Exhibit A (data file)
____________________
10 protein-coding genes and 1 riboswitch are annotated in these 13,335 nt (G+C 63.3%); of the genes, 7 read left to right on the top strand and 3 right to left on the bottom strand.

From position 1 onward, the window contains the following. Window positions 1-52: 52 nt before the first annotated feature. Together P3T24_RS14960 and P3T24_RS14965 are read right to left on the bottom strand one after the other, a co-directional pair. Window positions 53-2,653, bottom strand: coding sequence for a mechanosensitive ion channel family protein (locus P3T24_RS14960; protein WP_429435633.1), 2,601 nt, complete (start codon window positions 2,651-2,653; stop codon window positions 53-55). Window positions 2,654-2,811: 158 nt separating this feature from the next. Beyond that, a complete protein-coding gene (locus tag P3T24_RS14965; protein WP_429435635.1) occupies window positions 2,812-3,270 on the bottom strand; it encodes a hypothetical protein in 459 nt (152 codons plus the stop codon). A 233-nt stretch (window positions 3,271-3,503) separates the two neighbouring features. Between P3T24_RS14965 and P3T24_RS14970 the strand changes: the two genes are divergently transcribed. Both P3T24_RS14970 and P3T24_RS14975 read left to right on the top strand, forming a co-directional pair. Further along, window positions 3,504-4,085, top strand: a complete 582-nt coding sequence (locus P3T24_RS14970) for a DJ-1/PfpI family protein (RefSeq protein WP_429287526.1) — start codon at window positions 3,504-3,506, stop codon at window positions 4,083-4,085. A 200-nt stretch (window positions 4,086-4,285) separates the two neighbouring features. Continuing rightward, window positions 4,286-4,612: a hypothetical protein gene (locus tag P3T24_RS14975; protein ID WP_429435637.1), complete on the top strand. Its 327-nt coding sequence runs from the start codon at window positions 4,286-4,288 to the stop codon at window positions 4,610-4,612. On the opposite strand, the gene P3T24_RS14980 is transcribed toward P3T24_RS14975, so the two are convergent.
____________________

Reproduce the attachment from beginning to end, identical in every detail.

10 protein-coding genes and 1 riboswitch are annotated in these 13,335 nt (G+C 63.3%); of the genes, 7 read left to right on the top strand and 3 right to left on the bottom strand.

From position 1 onward, the window contains the following. Window positions 1-52: 52 nt before the first annotated feature. Together P3T24_RS14960 and P3T24_RS14965 are read right to left on the bottom strand one after the other, a co-directional pair. Window positions 53-2,653, bottom strand: coding sequence for a mechanosensitive ion channel family protein (locus P3T24_RS14960; protein WP_429435633.1), 2,601 nt, complete (start codon window positions 2,651-2,653; stop codon window positions 53-55). Window positions 2,654-2,811: 158 nt separating this feature from the next. Beyond that, a complete protein-coding gene (locus tag P3T24_RS14965; protein WP_429435635.1) occupies window positions 2,812-3,270 on the bottom strand; it encodes a hypothetical protein in 459 nt (152 codons plus the stop codon). A 233-nt stretch (window positions 3,271-3,503) separates the two neighbouring features. Between P3T24_RS14965 and P3T24_RS14970 the strand changes: the two genes are divergently transcribed. Both P3T24_RS14970 and P3T24_RS14975 read left to right on the top strand, forming a co-directional pair. Further along, window positions 3,504-4,085, top strand: a complete 582-nt coding sequence (locus P3T24_RS14970) for a DJ-1/PfpI family protein (RefSeq protein WP_429287526.1) — start codon at window positions 3,504-3,506, stop codon at window positions 4,083-4,085. A 200-nt stretch (window positions 4,086-4,285) separates the two neighbouring features. Continuing rightward, window positions 4,286-4,612: a hypothetical protein gene (locus tag P3T24_RS14975; protein ID WP_429435637.1), complete on the top strand. Its 327-nt coding sequence runs from the start codon at window positions 4,286-4,288 to the stop codon at window positions 4,610-4,612. On the opposite strand, the gene P3T24_RS14980 is transcribed toward P3T24_RS14975, so the two are convergent.